Christos Obretenov has worked in a variety of roles, designing and developing shading software for Walt Disney's The Wild feature film, followed by shading and lighting for Superman Returns, Spider-Man 3, Beowulf, Christmas Carol, and Mars Needs Moms feature films.
Overview of course. We cover background as well as overview for the course to get a big-picture understanding of where we will be going with Shading in RIS: the new LM Shader System, Pattern nodes, SE Expressions, and much more!
LM Shader System: Part1. A conceptual explanation of the way this new layering & shading system works in RIS mode, as well as our 1st simple example with PxrLMMixer & PxrLMLayer in a RenderMan Studio session.
In Part2 of our look at LM Shading, we jump into the functionality and differences of the "Clearcoat" lobe in the LMLayer node. The Clearcoat supports a really useful "thickness" functionality, that works in conjunction with Transmission color, as well as Specular color. We look at this concept and its application and how those 3 parameters work together, as well as comparing the Clearcoat lobe to the Specular lobe in LMLayer.
In Part3 of our look at LM Shading, we take a look at the new LMGlass material in RIS, and its functionality in doing accurate colored glass shadowing. Having some photo reference images of our goal, we start off with a backgrounder in colored glass shadowing and examine the techniques available to us in Reyes mode with RMSGlass, the very different results we get there and the pros & cons. We then use the same scene on RIS PxrGlass and LMGlass, and see how the "thin" shadow feature in LMGlass can be very useful, and compare it to the PathTracer "Allow Caustics" rendering mode with our colored glass as well as the bi-directional VCM. We then change up the light source from an HDR Lightmap to an arealight to show how the colored glass shadows behave differently in different lighting environments, and having all these tools at our disposal allows the artist flexibility and creativity in the render result depending on their specific lighting scenario and shadowing methods.
Patterns: Part1. We start off with patterns by exploring the geometry node "PxrTangentField". This is a very useful Pattern node for creating anisotropic materials when plugged into the Shading Tangent (Tn) in the Advanced Specular or Advanced Clearcoat of our LMLayer, or in the Shading Tangent of the LMMetal material. There are a number of ways to input a pattern into the PxrTangent Field, including a small tile-able vector map, procedural noise, or blended ramps: we explore all these methods in 3 different scene files and unique applications of PxrTangentField.
We move onto a very powerful Pattern node: PxrSeExpr. SE Expressions are a scriptable pattern generator, a scripting language created by Disney and made Open Source. It's great to have this node inside of RenderMan and we start off with some basic expressions of colored voronoi noise, see how we can visualize it quickly, and connect it into a bump normal slot on our LMMetal material, demonstrating the flexibility of this powerful tool. We'll build on this further with SE Expressions, getting more complex expressions and layering them into our shading network.
More SE Expressions, branching out into some vector dot products using functions such as dotprod(), smoothstep(), abs(), clamp() in a useful utility that is great for rendering cloth, as well as two-tone car paint! We step through each line of our SE Expression to get a firm understanding, while applying it to a few different scene files under different rendering contexts.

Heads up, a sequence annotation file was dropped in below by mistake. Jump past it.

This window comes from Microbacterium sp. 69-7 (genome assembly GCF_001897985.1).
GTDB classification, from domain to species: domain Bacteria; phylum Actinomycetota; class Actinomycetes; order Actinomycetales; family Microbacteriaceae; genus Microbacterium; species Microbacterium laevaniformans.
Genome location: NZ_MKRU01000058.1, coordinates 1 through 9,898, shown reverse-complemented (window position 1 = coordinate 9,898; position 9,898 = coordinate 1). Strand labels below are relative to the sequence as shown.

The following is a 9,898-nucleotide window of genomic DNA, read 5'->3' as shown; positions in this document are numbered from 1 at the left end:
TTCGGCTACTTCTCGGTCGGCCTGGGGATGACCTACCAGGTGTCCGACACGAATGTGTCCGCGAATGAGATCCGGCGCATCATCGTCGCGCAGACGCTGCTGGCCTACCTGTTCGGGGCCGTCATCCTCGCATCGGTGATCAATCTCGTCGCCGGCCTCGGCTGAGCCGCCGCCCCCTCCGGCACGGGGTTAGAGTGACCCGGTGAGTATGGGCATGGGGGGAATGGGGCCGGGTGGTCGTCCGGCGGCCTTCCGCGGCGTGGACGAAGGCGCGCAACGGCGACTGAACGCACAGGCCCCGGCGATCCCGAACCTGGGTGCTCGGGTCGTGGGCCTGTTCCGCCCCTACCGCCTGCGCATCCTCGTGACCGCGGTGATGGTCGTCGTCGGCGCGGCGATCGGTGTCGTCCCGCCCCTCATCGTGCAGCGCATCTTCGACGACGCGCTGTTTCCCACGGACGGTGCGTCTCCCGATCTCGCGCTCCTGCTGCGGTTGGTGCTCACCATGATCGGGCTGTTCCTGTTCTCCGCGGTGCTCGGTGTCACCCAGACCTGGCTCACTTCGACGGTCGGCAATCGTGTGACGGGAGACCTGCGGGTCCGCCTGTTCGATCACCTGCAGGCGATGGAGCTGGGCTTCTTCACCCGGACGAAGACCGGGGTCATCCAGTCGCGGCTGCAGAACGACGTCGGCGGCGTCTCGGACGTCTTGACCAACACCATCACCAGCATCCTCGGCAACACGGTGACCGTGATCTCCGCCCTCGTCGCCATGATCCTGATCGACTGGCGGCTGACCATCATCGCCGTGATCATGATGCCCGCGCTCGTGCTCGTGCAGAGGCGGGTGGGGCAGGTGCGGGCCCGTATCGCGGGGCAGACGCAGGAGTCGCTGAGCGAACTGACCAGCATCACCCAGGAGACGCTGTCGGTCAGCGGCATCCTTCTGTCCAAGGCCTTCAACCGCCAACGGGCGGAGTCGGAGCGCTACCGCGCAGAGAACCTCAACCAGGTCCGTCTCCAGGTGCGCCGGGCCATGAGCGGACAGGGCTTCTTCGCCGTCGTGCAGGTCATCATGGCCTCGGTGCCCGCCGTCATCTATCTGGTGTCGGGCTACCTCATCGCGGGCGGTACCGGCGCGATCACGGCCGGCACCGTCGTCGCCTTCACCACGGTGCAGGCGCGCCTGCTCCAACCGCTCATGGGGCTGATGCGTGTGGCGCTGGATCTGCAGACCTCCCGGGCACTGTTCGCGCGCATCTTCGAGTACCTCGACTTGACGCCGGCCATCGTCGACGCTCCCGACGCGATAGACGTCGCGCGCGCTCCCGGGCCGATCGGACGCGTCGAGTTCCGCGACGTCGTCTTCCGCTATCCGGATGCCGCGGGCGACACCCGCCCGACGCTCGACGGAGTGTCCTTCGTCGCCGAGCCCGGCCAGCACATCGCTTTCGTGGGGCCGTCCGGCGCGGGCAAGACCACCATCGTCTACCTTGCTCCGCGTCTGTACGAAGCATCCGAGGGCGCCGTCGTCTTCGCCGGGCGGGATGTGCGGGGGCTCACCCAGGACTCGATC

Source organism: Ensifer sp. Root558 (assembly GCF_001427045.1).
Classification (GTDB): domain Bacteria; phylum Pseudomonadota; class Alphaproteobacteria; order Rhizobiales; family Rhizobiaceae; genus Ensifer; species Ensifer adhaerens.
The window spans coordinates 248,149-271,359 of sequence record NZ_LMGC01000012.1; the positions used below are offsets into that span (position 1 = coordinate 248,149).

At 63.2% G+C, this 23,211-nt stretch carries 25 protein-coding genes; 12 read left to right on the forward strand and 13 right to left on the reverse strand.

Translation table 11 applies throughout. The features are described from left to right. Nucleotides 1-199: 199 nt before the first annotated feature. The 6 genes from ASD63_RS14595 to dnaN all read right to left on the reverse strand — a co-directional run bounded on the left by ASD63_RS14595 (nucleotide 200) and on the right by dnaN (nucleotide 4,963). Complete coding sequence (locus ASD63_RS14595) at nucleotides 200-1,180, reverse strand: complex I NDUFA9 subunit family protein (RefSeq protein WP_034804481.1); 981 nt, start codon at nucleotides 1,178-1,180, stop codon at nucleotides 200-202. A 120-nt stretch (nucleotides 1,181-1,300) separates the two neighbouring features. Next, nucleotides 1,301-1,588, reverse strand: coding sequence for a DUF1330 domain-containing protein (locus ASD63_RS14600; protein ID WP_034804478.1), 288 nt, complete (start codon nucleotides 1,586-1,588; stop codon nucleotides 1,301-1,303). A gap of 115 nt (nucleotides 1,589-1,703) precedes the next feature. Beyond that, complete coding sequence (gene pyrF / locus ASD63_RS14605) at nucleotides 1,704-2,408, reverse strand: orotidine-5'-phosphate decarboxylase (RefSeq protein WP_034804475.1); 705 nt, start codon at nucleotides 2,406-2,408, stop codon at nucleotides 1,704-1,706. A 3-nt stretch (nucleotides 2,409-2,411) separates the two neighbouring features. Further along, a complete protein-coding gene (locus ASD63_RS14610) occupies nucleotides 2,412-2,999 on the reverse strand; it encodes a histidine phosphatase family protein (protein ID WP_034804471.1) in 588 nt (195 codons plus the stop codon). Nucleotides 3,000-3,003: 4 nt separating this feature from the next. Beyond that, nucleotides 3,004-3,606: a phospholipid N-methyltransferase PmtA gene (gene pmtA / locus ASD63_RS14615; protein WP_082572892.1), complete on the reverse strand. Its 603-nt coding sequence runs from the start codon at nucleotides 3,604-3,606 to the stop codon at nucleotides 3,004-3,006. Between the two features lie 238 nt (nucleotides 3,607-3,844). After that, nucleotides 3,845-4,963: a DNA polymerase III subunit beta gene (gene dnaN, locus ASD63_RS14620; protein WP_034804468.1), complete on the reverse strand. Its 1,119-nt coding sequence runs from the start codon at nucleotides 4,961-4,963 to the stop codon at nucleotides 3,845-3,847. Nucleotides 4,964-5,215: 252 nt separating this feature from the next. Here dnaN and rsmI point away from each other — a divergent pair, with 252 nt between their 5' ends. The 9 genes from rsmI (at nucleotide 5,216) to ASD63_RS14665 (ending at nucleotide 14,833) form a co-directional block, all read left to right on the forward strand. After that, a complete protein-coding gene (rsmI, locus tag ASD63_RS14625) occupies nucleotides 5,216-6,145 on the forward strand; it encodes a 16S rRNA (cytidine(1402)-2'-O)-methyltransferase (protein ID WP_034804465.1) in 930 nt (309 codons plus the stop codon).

Continuing on Se Expressions, we bring up our voronoi fractal example and show how animating it has the objects "swimming" through the noise, as mentioned in a previous class: we solve this by transforming our seed point for the pattern into object space, and showing how it "sticks" nicely in the animation. We then move onto combining these handy fractal patterns with textures, to see the real power of Se Expressions in procedurally exposing texture patterns based on a fractal: the best of both worlds!
We go behind the scenes and show how to save our presets from our SE Expressions code, so we don't have to cut/paste from an external text editor all the time, and more importantly so we can share entire libraries of presets with others. This gives us easy access right in the material node to access all our saved SE Expressions with one click, as well as any other preset settings such as an entire physically based materials library all in the PxrDisney material. We show where RenderMan looks for these preset folders for each material inside our Maya preferences directory. Finally we write a really handy python script that loops through every node of a certain type in our scene, and writes out individual preset .mel files for each one: this is a handy automation tool and then you can easily install & share your preset library.
We go back into the LM shading system by creating a substrate material (Subsurface, or diffuse/glass/metal) and building on top of it via LMLayer and LMMixer nodes: we touched on this earlier with some issues and there have been updates in RenderMan to make this functionality work properly, and we demonstrate this now functioning layered shading network. Once we've built up this layered network, we bring in another layer of complexity and creativity by adding our SE Expr procedural & texture noise patterns to drive the Layer Mask of each layer: this is bringing together a number of different topics we covered throughout the course! With this knowledge and toolkit at our disposal, the artist can now get very creative with complex shading networks to create materials such as rust on metal, paint on glass, dirt and scratches on any base substrate … the creativity is limitless!